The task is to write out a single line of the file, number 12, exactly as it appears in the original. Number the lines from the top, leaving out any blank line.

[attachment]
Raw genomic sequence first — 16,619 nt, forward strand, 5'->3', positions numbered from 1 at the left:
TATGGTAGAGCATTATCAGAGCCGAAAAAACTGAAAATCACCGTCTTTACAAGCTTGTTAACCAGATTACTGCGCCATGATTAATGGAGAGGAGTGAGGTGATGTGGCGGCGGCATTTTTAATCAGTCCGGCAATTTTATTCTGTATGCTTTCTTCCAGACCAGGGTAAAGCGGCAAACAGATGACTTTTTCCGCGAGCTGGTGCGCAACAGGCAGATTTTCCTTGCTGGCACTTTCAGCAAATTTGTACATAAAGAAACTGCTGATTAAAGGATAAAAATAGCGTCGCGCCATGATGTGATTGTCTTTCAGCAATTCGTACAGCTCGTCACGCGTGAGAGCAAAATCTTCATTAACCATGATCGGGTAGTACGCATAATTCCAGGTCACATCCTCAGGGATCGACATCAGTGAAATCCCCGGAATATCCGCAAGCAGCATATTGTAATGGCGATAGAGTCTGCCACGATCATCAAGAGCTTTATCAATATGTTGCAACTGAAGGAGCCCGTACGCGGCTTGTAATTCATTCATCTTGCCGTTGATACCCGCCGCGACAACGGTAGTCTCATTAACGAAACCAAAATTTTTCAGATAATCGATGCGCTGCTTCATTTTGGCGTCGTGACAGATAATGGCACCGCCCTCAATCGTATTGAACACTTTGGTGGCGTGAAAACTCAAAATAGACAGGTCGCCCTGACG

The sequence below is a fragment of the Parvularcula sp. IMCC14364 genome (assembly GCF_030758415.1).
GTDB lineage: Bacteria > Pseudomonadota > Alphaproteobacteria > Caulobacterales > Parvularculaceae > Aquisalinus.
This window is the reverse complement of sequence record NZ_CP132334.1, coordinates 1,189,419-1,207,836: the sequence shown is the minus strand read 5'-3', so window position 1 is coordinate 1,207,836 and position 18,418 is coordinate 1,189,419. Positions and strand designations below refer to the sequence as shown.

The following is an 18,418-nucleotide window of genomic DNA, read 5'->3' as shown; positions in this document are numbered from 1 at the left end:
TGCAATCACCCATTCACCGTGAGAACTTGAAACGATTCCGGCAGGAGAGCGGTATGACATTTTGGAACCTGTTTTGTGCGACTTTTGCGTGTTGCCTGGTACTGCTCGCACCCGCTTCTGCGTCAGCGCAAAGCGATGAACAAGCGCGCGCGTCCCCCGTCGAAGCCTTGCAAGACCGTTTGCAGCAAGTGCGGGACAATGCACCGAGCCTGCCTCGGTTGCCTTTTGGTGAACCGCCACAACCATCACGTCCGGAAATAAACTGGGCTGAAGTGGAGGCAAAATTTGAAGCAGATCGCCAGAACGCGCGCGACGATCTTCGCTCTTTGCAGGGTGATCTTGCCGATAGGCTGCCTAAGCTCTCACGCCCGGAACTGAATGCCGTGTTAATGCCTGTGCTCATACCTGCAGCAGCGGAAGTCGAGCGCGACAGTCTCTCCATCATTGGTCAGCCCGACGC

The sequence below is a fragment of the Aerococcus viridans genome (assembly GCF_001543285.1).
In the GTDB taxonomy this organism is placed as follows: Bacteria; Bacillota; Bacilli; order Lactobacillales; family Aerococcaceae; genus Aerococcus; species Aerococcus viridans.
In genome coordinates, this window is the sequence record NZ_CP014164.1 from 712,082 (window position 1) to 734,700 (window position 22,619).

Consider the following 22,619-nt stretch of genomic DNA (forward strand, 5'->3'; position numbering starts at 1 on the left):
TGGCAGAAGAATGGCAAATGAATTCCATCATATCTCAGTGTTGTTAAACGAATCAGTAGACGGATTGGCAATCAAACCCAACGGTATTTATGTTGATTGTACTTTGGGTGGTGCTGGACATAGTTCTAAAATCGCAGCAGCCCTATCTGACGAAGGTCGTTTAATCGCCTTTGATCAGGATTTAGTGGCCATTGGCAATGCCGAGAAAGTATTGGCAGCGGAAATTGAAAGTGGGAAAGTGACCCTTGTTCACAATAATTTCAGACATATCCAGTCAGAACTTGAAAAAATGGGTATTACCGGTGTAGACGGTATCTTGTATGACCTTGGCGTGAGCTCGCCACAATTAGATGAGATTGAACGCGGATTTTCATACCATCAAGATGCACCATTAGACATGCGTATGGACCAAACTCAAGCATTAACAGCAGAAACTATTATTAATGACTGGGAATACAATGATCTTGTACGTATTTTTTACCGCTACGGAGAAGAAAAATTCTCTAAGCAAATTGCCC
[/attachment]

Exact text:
TGGCAGAAGAATGGCAAATGAATTCCATCATATCTCAGTGTTGTTAAACGAATCAGTAGACGGATTGGCAATCAAACCCAACGGTATTTATGTTGATTGTACTTTGGGTGGTGCTGGACATAGTTCTAAAATCGCAGCAGCCCTATCTGACGAAGGTCGTTTAATCGCCTTTGATCAGGATTTAGTGGCCATTGGCAATGCCGAGAAAGTATTGGCAGCGGAAATTGAAAGTGGGAAAGTGACCCTTGTTCACAATAATTTCAGACATATCCAGTCAGAACTTGAAAAAATGGGTATTACCGGTGTAGACGGTATCTTGTATGACCTTGGCGTGAGCTCGCCACAATTAGATGAGATTGAACGCGGATTTTCATACCATCAAGATGCACCATTAGACATGCGTATGGACCAAACTCAAGCATTAACAGCAGAAACTATTATTAATGACTGGGAATACAATGATCTTGTACGTATTTTTTACCGCTACGGAGAAGAAAAATTCTCTAAGCAAATTGCCC